It involves adherence to standards as high as can be found in the academic
world. It involves the maintenance of a salary scale, an environment and a
freedom which makes M.I.T. attractive to first-rate minds. It involves sta-
bility and steadiness of course and a climate invigorating to creative scholars.
It involves all the subtle and imponderable factors which enable a group of
scholars to make a great university where otherwise the same group might
constitute a mediocre one. It involves an appointive process which does not
compromise with expediency and which relentlessly avoids the second-rate
in favor of the first-rate. It involves the selection, cultivation, and encourage-
ment of men who teach with zest, dedication, and art but who also have
the gift of creative scholarship. It involves finding and encouraging men
who have the rare temperament or personality that emanates goodness and
While we should like to say that this is, in effect, also the policy and goal of the
University of Florida, we must admit that our competitive position with respect to securing
and holding a good faculty has been weak. A good many factors have influenced the situa-
tion, primarily the phenomenal growth of the State and the "educational arm of the State,"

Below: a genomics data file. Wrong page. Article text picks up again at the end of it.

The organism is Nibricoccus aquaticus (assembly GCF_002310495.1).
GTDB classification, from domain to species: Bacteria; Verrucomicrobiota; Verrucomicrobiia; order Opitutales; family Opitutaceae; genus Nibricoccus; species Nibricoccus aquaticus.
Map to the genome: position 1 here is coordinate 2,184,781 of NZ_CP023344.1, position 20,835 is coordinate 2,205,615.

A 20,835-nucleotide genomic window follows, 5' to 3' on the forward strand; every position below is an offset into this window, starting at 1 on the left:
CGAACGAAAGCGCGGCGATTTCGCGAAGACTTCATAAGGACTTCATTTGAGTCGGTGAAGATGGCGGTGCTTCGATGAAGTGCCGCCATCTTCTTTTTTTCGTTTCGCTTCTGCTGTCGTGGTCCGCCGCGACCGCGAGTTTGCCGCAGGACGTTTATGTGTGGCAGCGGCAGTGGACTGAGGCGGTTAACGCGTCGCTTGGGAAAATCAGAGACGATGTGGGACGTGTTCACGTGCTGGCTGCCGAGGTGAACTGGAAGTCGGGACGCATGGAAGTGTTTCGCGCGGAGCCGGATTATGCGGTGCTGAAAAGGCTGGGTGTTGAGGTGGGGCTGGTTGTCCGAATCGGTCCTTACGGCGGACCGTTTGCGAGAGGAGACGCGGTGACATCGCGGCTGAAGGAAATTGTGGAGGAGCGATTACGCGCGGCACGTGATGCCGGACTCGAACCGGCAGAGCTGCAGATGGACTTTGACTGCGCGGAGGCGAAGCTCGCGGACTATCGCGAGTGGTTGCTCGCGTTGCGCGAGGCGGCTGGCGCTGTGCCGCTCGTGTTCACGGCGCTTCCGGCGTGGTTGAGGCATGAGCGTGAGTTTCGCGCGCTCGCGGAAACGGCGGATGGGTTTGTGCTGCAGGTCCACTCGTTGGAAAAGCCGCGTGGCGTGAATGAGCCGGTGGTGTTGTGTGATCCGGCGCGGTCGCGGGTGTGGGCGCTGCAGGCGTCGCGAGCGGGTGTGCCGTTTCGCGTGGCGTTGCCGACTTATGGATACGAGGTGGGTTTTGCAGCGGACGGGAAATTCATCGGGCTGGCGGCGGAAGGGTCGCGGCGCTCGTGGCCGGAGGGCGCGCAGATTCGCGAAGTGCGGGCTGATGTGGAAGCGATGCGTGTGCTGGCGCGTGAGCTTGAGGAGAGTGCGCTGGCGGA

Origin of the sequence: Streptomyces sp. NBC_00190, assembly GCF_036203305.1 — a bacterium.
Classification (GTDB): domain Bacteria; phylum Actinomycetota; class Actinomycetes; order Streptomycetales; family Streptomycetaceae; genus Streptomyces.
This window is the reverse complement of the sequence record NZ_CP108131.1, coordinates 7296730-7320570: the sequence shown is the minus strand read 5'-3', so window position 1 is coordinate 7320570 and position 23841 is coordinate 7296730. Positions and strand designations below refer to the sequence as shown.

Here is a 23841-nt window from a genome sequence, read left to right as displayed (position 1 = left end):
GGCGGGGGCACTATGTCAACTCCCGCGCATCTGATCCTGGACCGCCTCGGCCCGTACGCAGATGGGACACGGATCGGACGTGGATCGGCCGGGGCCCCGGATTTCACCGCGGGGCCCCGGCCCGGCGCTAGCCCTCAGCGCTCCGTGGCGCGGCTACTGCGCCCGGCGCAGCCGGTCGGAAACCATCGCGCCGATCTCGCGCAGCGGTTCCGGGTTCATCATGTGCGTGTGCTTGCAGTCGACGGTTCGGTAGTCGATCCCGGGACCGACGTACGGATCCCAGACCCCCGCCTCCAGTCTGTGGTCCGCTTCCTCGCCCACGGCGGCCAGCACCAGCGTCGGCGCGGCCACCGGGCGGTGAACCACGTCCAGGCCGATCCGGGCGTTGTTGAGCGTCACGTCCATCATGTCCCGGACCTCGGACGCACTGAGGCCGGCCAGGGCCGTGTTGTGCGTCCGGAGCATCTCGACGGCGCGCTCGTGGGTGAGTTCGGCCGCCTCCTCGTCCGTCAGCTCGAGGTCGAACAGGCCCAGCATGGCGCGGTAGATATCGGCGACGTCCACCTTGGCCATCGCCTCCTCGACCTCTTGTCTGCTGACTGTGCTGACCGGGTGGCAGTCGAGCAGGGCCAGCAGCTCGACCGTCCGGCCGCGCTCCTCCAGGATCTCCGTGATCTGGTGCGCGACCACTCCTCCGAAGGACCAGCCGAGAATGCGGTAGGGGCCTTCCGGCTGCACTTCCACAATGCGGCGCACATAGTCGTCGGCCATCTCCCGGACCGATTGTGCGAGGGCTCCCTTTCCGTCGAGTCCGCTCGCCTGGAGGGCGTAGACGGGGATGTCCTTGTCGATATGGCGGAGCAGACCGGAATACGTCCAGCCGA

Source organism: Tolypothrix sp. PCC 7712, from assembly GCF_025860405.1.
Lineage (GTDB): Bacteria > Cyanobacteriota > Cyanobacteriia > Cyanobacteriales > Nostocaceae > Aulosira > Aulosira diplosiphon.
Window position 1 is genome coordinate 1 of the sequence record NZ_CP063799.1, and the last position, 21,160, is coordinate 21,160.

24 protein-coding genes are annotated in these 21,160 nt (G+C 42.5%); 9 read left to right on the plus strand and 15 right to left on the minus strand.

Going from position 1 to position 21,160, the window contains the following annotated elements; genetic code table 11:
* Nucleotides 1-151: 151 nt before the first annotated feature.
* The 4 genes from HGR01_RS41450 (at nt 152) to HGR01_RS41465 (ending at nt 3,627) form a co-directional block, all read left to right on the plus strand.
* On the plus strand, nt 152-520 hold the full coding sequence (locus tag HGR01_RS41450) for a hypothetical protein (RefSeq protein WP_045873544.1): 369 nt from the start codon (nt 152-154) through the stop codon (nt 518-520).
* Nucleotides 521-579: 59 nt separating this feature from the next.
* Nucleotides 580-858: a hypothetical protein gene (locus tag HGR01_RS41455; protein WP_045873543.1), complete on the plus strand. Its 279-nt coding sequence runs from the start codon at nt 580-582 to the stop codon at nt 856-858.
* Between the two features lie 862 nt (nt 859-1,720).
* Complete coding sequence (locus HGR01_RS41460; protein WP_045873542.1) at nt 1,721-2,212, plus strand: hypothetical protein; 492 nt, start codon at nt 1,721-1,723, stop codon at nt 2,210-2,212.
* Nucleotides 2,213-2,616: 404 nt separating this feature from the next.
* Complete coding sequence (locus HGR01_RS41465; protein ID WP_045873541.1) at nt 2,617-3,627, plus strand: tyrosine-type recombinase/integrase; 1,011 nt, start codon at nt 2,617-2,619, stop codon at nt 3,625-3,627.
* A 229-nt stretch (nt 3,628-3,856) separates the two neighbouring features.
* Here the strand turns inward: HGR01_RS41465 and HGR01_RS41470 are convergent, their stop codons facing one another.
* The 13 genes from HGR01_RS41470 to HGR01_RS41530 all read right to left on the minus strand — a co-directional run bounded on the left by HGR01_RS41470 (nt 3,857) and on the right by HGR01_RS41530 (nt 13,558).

that is, the University, beyond the pace of responsible fiscal authorities to cope with.
Limitations on appropriations and budgets have frustrated efforts to bring to the Uni-
versity the best brains that are available. There has been an unwillingness on the part
of the people of Florida, acting through their duly elected legislative representatives,
to accept the best advice we, as educators, have been capable of giving them on this
important subject, that is to say that in education as in business, industry, and the
professions, the best men tend to go where the financial rewards are highest. Florida's
matchless climate and other attractions have helped us to bridge the financial gap
in some instances and to attract gifted men whose talents would bring much greater
remuneration in other localities.
While it is extremely important, in order to attract good people, for the staffs and
graduates of other educational institutions to realize that the University of Florida is
in a position and stands ready to meet the competition of other first-rate institutions
in the nation, and we would reluctantly advertise to the educational world our in-
adequacies in this respect, we feel nevertheless that it is imperatively necessary for the
people of Florida to have an awareness of our position of weakness in the matter of
faculty salaries. As their educational agents we have a mandate to present the whole